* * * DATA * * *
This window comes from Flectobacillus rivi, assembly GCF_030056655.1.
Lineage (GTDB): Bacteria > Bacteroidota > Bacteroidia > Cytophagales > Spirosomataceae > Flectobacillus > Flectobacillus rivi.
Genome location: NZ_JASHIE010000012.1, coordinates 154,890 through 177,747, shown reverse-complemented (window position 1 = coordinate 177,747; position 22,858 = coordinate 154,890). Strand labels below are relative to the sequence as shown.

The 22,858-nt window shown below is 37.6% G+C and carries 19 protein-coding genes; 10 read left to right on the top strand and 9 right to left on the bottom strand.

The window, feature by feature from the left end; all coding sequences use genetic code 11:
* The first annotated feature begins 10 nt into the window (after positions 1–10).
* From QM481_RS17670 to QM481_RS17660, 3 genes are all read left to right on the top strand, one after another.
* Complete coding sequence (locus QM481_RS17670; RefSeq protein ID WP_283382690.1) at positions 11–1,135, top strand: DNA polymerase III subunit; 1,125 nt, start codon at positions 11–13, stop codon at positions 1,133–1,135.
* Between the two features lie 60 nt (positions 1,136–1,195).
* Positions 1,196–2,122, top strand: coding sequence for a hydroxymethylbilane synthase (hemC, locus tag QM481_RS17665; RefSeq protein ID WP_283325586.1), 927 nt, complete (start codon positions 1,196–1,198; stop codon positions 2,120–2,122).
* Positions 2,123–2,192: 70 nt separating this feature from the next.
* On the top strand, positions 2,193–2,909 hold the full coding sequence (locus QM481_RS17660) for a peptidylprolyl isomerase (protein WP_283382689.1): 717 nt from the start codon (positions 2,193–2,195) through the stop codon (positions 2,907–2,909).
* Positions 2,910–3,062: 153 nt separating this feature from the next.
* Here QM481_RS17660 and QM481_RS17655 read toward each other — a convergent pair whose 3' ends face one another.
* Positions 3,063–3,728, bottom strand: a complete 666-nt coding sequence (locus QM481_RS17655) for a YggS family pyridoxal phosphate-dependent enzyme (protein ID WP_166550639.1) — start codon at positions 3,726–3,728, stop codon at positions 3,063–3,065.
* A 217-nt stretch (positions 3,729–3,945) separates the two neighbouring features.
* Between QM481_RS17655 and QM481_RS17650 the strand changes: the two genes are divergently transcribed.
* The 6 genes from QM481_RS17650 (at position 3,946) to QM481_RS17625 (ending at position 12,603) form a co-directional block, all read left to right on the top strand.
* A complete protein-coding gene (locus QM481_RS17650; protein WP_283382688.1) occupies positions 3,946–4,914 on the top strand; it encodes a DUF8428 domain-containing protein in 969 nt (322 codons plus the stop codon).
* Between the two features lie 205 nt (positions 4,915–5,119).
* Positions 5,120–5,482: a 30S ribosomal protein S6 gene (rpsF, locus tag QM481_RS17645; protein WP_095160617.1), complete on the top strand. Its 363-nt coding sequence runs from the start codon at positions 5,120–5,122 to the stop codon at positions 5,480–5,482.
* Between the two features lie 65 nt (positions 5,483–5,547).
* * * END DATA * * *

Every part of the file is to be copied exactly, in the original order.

This window comes from Flectobacillus rivi, assembly GCF_030056655.1.
Lineage (GTDB): Bacteria > Bacteroidota > Bacteroidia > Cytophagales > Spirosomataceae > Flectobacillus > Flectobacillus rivi.
Genome location: NZ_JASHIE010000012.1, coordinates 154,890 through 177,747, shown reverse-complemented (window position 1 = coordinate 177,747; position 22,858 = coordinate 154,890). Strand labels below are relative to the sequence as shown.

The 22,858-nt window shown below is 37.6% G+C and carries 19 protein-coding genes; 10 read left to right on the top strand and 9 right to left on the bottom strand.

The window, feature by feature from the left end; all coding sequences use genetic code 11:
* The first annotated feature begins 10 nt into the window (after positions 1–10).
* From QM481_RS17670 to QM481_RS17660, 3 genes are all read left to right on the top strand, one after another.
* Complete coding sequence (locus QM481_RS17670; RefSeq protein ID WP_283382690.1) at positions 11–1,135, top strand: DNA polymerase III subunit; 1,125 nt, start codon at positions 11–13, stop codon at positions 1,133–1,135.
* Between the two features lie 60 nt (positions 1,136–1,195).
* Positions 1,196–2,122, top strand: coding sequence for a hydroxymethylbilane synthase (hemC, locus tag QM481_RS17665; RefSeq protein ID WP_283325586.1), 927 nt, complete (start codon positions 1,196–1,198; stop codon positions 2,120–2,122).
* Positions 2,123–2,192: 70 nt separating this feature from the next.
* On the top strand, positions 2,193–2,909 hold the full coding sequence (locus QM481_RS17660) for a peptidylprolyl isomerase (protein WP_283382689.1): 717 nt from the start codon (positions 2,193–2,195) through the stop codon (positions 2,907–2,909).
* Positions 2,910–3,062: 153 nt separating this feature from the next.
* Here QM481_RS17660 and QM481_RS17655 read toward each other — a convergent pair whose 3' ends face one another.
* Positions 3,063–3,728, bottom strand: a complete 666-nt coding sequence (locus QM481_RS17655) for a YggS family pyridoxal phosphate-dependent enzyme (protein ID WP_166550639.1) — start codon at positions 3,726–3,728, stop codon at positions 3,063–3,065.
* A 217-nt stretch (positions 3,729–3,945) separates the two neighbouring features.
* Between QM481_RS17655 and QM481_RS17650 the strand changes: the two genes are divergently transcribed.
* The 6 genes from QM481_RS17650 (at position 3,946) to QM481_RS17625 (ending at position 12,603) form a co-directional block, all read left to right on the top strand.
* A complete protein-coding gene (locus QM481_RS17650; protein WP_283382688.1) occupies positions 3,946–4,914 on the top strand; it encodes a DUF8428 domain-containing protein in 969 nt (322 codons plus the stop codon).
* Between the two features lie 205 nt (positions 4,915–5,119).
* Positions 5,120–5,482: a 30S ribosomal protein S6 gene (rpsF, locus tag QM481_RS17645; protein WP_095160617.1), complete on the top strand. Its 363-nt coding sequence runs from the start codon at positions 5,120–5,122 to the stop codon at positions 5,480–5,482.
* Between the two features lie 65 nt (positions 5,483–5,547).